Review of LNT144: Fantasie Nègre - The Piano Music of Florence Price
Clive Paget, Musical America
An insightful survey of works by Florence Price is one of four new albums exploring nearly a century of solo piano music by American composers. Born in 1887 in Little Rock, Price trained at the New England Conservatory before migrating to Chicago in 1927. In 1933 she made history as the first Black woman to have a symphony performed by a major U.S. orchestra when the Chicago Symphony premiered her Symphony No 1.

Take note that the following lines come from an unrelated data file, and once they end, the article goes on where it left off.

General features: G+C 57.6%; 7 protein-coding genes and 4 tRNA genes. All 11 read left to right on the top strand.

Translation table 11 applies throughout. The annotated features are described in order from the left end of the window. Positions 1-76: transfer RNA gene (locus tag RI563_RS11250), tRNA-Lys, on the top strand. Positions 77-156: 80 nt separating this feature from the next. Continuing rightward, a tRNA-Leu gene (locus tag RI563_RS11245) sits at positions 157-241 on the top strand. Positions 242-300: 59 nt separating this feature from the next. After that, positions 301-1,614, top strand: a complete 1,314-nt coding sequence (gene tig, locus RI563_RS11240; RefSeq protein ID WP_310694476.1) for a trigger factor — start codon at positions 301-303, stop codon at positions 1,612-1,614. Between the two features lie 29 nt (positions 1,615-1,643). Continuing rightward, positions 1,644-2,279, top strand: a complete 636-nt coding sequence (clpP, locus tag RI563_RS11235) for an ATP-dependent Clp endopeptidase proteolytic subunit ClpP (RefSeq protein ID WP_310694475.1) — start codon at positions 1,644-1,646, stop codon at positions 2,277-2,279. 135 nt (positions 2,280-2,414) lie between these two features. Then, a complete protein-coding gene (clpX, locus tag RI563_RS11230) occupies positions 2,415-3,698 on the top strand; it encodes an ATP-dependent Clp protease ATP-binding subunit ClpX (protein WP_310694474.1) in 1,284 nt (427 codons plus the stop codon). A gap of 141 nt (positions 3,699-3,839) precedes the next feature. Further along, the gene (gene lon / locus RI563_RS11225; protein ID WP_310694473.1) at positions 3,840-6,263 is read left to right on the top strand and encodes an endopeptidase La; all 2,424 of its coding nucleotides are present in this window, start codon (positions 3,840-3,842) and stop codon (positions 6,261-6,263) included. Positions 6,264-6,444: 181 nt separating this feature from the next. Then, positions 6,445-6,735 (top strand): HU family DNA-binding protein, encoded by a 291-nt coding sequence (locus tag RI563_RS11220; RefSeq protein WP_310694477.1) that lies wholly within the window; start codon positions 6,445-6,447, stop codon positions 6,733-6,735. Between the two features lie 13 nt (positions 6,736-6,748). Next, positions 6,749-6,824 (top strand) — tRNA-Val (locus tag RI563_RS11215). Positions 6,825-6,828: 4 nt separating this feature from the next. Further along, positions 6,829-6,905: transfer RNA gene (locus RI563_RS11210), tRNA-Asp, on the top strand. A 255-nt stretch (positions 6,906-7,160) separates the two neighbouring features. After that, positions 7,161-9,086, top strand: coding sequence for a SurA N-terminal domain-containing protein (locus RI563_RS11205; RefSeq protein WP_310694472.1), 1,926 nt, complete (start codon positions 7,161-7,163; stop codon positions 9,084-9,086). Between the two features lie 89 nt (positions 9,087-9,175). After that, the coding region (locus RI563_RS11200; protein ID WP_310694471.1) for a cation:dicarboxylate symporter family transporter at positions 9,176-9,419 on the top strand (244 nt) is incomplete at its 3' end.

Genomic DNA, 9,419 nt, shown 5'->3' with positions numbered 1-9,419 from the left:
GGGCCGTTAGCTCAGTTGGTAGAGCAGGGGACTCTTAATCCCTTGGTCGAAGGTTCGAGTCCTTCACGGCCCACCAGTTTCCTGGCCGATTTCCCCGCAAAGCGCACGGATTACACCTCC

Pianist and musicologist Samantha Ege has based her album around the four pieces that Price termed Fantasies Nègre, a rhapsodic form that incorporates tunes and moods reflective of her African heritage. All are skillfully crafted and tuneful works in the bluesy key of E minor with “Fantaisie Nègre No. 1” quoting the spiritual “Sinner, Please Don’t Let This Harvest Pass.” The other three were only rediscovered in 2009 and, though less direct, hint at African American traditional melodies; they call for a virtuoso technique suggestive of Price’s musical upbringing as part of a world still in thrall to German Romanticism. Ege’s manual dexterity is more than up to these often-demanding works, each of which weighs in at a meaty ten minutes. The disc also includes three later pieces dubbed “Snapshots,” which echo the composer’s love of the French Impressionists, and three amiable untitled sketches. Price, who died in 1953, has been enjoying a renaissance in recent years. This disc should add to her growing reputation.